The Salzkammergut Trophy MTB Race, Austria, July 2014
The Salzkammergut Trophy is Austria’s most famous MTB race, and its largest, this year attracting 4,256 participants. This is a huge race – I took part in the 119km race but there are several other events over three days, the longest being a 211km cross-country sufferfest that took some competitors over 15 hours to finish.
I checked out the images of the area on the internet before I left for Austria. It is a beautiful place, nestled in the majestic Austrian Alps, and the route traverses several huge Alpen mountains and takes the riders past pristine lakes that serve as mirrors to the awe-inspiring cliffs beside them, and through picture-postcard little villages that people travel from around the world to see.
Beautiful! At least, on a sunny day. But unfortunately not on the day we were there. Instead of sunshine, we awoke to a concrete grey sky and drops of rain. We ate breakfast in silence, thinking about the possibility of having to ride 6 to 7 hours over these huge mountains in the rain.
We packed the car up, and then my friend turned to me and said, “Don’t worry, I have a feeling it will clear up – there’ll be sunshine today, I know it!”
Precisely three seconds later there was a crack of thunder so loud that it made my ribs shake. We jumped into the car in a second but were nonetheless still soaked to the bone.
We got to the start line and it was still raining. In fact, we got to the 100km point, hours later, and it was still raining! It wasn’t until the last 10km or so that it finally stopped…
And how was my race? Let’s just say that it was… a disaster! The first and biggest problem came after just 15km. I lost my 720Armour sunglasses! My beloved 720Armour Dart glasses – these have been with me to race in Europe, Oman and Qatar, the UK, China, Thailand, Malaysia, Borneo and on and on, and I’ve had these and loved them for 5 years!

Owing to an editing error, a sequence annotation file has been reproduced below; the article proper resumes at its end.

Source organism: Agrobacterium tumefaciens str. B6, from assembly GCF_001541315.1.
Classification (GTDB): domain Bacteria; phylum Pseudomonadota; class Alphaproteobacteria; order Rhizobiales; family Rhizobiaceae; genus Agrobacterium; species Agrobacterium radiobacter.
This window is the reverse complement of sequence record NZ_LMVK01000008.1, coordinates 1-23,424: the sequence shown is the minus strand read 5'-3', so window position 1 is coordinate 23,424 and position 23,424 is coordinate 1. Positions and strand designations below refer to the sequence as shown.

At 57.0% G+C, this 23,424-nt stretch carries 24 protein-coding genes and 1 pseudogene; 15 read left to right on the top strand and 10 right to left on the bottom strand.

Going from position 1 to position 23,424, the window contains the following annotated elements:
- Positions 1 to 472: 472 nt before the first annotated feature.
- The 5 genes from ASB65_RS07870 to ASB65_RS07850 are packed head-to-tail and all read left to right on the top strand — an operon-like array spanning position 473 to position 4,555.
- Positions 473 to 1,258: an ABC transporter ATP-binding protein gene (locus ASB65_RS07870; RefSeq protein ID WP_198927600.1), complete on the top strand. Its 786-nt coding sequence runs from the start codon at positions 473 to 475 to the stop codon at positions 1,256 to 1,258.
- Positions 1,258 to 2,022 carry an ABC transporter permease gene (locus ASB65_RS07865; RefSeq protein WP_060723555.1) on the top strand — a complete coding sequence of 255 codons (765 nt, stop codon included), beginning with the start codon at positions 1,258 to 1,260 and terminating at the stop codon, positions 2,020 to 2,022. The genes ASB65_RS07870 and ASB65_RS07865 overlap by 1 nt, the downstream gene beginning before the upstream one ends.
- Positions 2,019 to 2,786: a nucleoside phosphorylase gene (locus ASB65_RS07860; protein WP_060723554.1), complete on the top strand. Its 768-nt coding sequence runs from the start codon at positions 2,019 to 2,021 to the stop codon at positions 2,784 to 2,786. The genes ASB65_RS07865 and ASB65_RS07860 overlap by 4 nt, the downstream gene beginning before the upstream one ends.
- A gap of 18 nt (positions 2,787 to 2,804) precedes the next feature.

On the way up a very technical 15km climb at the very start of the race it was so dark with the rain and overhanging trees that I took the Darts off and put them in my pocket. 5km later I reached back for them and – oh no – they were gone.
I wear the RX version and have pretty bad eyesight, so I was in big trouble. I thought about going back to look for them but I knew it would be impossible to find them, and even if I did, about 1000 riders had ridden up already – if I did find them they’d be broken, most probably.
‘Great’, I thought, ‘I am riding blind. The Stevie Wonder of cycling…’
I was having great difficulty seeing the singletrack path ahead of me now I had lost my sunglasses, hitting tree roots and rocks again and again, and losing position as other guys came flying past me. But then things got worse.
I hit a large stone on a corner, and cracked the pedal. My foot came out so I tried to clip it back in, but it wouldn’t click. I stopped and looked at it – the spring had broken, making it impossible for me to clip in.
So, for the next 95km, I rode blind and with just one leg! It was hard to pedal uphill as my unclipped foot kept slipping, and almost impossible to descend, because not only could I not see but I had almost no control.
On top of that, all the amazing views I had been looking forward to seeing never materialized, as they were hidden deep in the low clouds. Wet, blind, legless and hungry, I finished in 7and a half hours!
If I had been on a road bike I would have stopped after 30km and got on the bus, but, in XC MTB, there is no bus. You just ride – or, you walk. Either way, the only way is forward.
What did I learn from this experience? Easy – always take two pairs of 720Armour sunglasses with you!